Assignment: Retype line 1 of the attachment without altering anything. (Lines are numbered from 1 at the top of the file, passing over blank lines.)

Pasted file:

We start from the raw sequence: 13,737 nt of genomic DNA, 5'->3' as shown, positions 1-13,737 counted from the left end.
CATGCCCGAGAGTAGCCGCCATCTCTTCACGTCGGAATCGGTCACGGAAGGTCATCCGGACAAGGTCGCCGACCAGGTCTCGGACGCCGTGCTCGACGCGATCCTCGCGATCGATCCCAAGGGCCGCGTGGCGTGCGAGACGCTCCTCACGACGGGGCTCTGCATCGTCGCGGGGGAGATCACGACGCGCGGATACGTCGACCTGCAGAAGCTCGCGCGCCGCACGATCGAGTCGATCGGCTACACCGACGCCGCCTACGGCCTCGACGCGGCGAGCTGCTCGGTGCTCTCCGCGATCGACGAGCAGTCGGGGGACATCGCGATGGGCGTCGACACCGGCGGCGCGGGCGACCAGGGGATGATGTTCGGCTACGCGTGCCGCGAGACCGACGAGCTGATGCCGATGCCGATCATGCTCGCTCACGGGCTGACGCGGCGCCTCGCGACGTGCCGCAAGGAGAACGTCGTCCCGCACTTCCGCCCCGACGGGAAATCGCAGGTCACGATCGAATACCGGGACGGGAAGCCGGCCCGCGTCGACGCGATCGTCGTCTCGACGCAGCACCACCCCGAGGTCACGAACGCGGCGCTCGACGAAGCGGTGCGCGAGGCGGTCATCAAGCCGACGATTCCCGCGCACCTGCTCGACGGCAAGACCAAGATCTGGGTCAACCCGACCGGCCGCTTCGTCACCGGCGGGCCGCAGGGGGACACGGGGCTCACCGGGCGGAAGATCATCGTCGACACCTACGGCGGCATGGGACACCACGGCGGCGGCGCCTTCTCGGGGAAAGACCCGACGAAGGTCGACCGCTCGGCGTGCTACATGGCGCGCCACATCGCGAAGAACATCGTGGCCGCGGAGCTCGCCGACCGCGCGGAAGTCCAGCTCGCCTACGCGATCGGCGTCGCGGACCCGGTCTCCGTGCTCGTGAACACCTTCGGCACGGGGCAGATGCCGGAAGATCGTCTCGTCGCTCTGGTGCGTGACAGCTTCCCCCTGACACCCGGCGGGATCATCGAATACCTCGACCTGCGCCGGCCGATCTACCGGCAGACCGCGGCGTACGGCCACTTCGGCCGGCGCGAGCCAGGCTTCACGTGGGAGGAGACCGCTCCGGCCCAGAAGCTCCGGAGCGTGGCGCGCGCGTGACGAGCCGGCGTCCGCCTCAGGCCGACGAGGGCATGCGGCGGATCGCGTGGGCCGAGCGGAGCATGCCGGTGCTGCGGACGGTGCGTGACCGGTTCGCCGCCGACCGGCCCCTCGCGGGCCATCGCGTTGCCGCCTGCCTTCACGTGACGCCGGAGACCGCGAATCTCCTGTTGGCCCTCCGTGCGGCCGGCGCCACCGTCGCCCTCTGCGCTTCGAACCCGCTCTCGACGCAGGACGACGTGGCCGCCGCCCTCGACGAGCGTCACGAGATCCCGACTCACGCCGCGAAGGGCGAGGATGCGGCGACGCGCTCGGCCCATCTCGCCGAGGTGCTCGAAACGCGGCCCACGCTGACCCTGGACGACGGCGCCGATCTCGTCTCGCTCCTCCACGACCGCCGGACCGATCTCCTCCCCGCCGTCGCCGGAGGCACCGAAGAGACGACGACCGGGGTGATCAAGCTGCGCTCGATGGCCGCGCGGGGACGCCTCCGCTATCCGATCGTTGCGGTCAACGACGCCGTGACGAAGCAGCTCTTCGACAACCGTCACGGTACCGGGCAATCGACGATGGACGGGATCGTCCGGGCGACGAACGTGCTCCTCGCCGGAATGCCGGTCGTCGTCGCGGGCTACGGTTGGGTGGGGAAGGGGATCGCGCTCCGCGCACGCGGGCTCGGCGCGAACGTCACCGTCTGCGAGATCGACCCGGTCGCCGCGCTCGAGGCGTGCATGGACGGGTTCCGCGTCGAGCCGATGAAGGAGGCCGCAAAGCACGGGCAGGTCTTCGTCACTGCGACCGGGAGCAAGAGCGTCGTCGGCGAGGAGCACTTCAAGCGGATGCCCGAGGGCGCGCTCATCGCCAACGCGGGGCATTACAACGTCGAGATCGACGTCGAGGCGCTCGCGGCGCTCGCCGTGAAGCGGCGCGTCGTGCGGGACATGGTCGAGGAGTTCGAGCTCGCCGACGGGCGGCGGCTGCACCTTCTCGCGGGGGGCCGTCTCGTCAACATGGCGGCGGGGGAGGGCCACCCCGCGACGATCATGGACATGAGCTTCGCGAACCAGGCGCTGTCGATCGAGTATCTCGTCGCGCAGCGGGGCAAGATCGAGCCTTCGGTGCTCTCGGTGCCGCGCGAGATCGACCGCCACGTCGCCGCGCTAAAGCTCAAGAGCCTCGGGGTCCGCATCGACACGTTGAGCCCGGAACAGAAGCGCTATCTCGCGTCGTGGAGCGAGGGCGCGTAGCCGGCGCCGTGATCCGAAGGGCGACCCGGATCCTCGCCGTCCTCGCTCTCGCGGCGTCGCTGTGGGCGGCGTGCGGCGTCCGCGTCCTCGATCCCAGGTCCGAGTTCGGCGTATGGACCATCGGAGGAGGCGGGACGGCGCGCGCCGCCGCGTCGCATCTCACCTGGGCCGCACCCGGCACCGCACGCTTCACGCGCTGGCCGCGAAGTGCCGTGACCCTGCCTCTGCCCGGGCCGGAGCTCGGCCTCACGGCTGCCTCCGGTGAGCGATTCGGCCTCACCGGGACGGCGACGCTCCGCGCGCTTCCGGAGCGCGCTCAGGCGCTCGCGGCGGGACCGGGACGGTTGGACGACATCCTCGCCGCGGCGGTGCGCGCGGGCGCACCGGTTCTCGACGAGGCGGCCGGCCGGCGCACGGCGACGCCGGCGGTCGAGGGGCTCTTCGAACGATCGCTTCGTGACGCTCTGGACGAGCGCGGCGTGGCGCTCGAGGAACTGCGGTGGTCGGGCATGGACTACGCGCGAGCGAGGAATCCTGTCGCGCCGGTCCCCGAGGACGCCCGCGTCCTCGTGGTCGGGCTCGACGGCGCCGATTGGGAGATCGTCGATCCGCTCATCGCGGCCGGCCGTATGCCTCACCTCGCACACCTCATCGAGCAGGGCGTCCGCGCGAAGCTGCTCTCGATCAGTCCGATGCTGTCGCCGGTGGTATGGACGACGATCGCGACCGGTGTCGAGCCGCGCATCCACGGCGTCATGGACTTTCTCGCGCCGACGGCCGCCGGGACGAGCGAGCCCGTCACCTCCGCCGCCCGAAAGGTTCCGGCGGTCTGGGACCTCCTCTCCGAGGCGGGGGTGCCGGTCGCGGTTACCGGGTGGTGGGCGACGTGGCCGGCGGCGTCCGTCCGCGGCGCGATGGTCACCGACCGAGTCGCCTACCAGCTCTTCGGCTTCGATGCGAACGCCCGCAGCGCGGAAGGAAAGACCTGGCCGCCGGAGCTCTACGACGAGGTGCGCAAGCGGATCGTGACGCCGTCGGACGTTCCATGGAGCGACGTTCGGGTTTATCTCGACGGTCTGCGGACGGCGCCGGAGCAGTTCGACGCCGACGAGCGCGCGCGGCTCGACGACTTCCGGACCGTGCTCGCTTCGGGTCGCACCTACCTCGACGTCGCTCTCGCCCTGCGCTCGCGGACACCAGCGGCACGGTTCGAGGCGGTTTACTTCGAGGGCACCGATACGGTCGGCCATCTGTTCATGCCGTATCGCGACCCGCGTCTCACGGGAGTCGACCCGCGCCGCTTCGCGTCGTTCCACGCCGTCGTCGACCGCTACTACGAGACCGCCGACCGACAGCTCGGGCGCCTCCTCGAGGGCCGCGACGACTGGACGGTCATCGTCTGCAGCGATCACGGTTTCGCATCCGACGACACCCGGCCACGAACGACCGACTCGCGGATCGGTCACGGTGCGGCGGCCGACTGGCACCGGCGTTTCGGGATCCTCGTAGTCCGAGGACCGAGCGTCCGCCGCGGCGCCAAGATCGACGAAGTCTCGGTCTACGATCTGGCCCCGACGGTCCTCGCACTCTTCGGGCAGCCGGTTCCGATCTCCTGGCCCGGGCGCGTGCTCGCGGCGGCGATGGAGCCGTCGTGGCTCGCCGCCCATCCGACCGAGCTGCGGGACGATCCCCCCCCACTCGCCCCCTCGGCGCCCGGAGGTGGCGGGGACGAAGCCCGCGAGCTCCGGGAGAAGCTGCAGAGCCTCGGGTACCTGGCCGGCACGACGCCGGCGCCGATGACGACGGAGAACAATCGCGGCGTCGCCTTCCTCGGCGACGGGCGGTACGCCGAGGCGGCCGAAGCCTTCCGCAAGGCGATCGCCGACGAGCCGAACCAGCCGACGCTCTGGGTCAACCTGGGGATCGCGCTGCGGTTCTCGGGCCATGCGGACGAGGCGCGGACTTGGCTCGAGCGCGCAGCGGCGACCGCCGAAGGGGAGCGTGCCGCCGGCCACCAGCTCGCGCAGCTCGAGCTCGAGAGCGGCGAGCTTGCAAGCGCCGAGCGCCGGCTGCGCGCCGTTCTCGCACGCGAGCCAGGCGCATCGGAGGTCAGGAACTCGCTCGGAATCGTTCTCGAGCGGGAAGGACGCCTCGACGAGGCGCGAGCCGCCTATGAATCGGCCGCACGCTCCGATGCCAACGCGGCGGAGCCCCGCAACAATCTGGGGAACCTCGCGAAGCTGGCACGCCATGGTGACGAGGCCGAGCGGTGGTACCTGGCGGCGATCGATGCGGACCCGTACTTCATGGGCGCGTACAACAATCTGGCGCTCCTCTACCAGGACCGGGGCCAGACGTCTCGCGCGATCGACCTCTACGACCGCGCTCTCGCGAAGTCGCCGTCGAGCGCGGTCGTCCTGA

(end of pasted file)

We start from the raw sequence: 13,737 nt of genomic DNA, 5'->3' as shown, positions 1-13,737 counted from the left end.